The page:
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Alsip mayor: Let Cook County do health commissioner's work

Wednesday, October 19, 2005
Daily Southtown
by Marcus K. Garner

A proposal to have Cook County inspect Alsip restaurants has some people arguing to keep local control over health inspections.

Mayor Pat Kitching plans to have a contract in place within a month to pay the public health department $60 per restaurant inspection.

"It will be cheaper than what we would pay a full-time (health) commissioner," Kitching said.

Alsip budgeted $60,000 for a health commissioner this year.

"Control is a problem I have," Trustee James Quinn said. "The county government is a huge bureaucracy. If we have a problem with an eating establishment or an apartment, you have to go through hoops."

The village has been without a health commissioner since May when Sandy Eich retired after 25 years of inspecting Alsip's restaurants, apartment buildings and public places for potential health hazards.

The village has used the its part-time health inspector and contracted additional health services through Country Club Hills in the meantime, Kitching said.

Quinn said the mayor has circulated information on the county's health department to the trustees but hasn't discussed using county resources.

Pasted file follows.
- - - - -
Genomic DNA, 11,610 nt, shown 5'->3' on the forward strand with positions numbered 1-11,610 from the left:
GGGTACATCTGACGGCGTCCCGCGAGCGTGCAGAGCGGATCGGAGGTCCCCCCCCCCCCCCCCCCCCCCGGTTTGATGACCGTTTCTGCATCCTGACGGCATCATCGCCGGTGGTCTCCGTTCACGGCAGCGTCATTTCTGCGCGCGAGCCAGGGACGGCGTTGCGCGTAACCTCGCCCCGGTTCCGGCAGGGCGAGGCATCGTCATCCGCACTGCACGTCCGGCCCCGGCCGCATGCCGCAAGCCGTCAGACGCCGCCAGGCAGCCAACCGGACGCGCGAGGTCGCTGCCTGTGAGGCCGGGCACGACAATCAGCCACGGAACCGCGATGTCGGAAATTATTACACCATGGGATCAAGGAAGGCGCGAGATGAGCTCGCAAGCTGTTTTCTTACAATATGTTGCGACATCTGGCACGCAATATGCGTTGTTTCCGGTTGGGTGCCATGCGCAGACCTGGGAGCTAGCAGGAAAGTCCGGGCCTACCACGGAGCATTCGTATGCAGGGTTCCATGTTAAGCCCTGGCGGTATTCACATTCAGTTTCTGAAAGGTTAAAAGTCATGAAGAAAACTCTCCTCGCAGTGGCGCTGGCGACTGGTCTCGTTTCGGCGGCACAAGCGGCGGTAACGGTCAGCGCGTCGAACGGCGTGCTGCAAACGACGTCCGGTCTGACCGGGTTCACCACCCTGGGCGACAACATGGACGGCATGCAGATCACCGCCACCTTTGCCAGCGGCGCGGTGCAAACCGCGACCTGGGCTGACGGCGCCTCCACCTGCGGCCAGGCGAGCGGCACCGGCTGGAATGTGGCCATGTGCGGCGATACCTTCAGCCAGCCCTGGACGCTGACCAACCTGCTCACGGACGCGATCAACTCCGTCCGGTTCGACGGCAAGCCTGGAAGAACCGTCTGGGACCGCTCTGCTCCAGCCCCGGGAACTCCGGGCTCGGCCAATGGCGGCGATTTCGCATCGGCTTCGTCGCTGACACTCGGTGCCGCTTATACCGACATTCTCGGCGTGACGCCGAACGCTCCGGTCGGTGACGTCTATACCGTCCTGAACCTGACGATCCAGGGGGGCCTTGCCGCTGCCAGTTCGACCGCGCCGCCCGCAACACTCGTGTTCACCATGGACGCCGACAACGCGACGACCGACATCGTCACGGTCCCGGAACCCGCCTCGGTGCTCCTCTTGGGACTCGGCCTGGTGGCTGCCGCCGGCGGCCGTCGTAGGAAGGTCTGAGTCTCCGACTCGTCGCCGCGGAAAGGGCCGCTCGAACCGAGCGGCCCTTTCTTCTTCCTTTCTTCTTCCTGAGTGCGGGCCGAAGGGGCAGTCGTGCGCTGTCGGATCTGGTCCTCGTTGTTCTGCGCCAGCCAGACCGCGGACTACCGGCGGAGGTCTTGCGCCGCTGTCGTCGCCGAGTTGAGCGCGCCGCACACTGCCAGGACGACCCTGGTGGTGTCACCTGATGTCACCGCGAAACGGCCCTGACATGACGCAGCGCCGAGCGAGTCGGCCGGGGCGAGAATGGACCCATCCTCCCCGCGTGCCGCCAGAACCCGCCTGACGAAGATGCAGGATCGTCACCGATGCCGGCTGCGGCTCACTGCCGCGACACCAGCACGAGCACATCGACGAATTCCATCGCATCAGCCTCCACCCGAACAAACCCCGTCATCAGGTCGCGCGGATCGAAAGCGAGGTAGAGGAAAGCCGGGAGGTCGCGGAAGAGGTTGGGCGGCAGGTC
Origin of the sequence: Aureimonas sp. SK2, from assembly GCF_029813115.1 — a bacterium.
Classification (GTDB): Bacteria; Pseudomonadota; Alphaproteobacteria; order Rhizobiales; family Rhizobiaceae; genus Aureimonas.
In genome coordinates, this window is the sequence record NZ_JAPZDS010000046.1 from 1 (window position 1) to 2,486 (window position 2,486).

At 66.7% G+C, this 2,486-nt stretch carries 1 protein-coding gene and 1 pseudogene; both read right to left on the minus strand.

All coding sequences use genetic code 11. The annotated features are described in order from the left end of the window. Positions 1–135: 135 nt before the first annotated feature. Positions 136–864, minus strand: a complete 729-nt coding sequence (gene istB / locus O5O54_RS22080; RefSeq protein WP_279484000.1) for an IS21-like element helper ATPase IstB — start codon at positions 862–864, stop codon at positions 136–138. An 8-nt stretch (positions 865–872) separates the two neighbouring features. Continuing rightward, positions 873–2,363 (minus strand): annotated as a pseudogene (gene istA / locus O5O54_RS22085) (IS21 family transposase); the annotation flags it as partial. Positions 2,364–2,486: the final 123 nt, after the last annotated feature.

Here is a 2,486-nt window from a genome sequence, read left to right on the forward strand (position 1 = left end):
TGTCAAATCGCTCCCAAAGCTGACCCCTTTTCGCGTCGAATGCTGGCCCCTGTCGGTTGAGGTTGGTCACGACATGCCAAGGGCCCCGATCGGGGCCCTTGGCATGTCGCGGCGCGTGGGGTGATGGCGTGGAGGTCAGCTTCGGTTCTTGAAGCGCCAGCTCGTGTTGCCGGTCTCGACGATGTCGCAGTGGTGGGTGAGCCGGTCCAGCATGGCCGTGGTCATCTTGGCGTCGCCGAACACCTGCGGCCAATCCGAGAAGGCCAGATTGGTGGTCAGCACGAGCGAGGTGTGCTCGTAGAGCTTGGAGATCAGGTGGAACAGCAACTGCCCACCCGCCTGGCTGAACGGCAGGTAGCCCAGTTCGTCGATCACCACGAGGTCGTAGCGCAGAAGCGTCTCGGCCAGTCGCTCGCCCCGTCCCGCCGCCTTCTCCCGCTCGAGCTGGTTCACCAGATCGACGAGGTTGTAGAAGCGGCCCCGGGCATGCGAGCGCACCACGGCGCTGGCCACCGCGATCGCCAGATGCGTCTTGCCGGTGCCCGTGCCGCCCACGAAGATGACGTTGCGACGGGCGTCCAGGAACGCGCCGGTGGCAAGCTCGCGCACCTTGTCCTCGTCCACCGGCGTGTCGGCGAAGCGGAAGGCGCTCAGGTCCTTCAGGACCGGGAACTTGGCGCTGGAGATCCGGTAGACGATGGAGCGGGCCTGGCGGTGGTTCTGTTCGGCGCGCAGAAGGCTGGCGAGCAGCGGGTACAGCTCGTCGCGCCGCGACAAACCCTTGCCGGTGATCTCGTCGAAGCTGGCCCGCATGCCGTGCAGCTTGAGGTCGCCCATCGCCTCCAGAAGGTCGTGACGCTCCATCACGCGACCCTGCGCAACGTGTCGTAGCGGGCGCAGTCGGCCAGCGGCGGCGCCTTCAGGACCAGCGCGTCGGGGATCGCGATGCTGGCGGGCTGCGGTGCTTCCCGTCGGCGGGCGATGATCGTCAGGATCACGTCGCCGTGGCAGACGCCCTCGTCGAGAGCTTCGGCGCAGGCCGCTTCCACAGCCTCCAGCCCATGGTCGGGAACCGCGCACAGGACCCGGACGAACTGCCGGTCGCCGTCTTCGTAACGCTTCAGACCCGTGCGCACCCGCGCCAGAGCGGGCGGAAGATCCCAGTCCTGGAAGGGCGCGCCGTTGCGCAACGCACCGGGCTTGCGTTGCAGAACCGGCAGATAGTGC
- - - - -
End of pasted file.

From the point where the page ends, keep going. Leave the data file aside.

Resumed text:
Alsip shouldn't need help from Cook County or from Country Club Hills, Quinn said.

"The town has run on its own for 30-plus years," he said.

Kitching said in addition to saving more than 50 percent of what the village paid in salary, insurance and a car for the commissioner, the health rules the local commissioner enforces stem from the county.

The idea for Alsip to outsource its health inspections was suggested by Country Club Hills Mayor Dwight Welch.

Country Club Hills has an ongoing contract with the county, Welch said.

He said his town hires the county because the cost of restaurant inspections and planning reviews ó which precede the opening of new eateries ó is passed on to the restaurant being inspected.

"If there's a health outbreak, we're plugged into Cook County," said Welch, who is the county's deputy finance director. "The county would do a major investigation, and we don't have to pay to have lab costs. You're saving your taxpayers money, and giving them the benefit of a bigger agency."

Quinn said he'd prefer to have someone working on a local level.

"I don't want to deal with a different inspector every time we call for an inspection," he said. "If somebody goes into an eating establishment in this town, I want to be able to know who they are."

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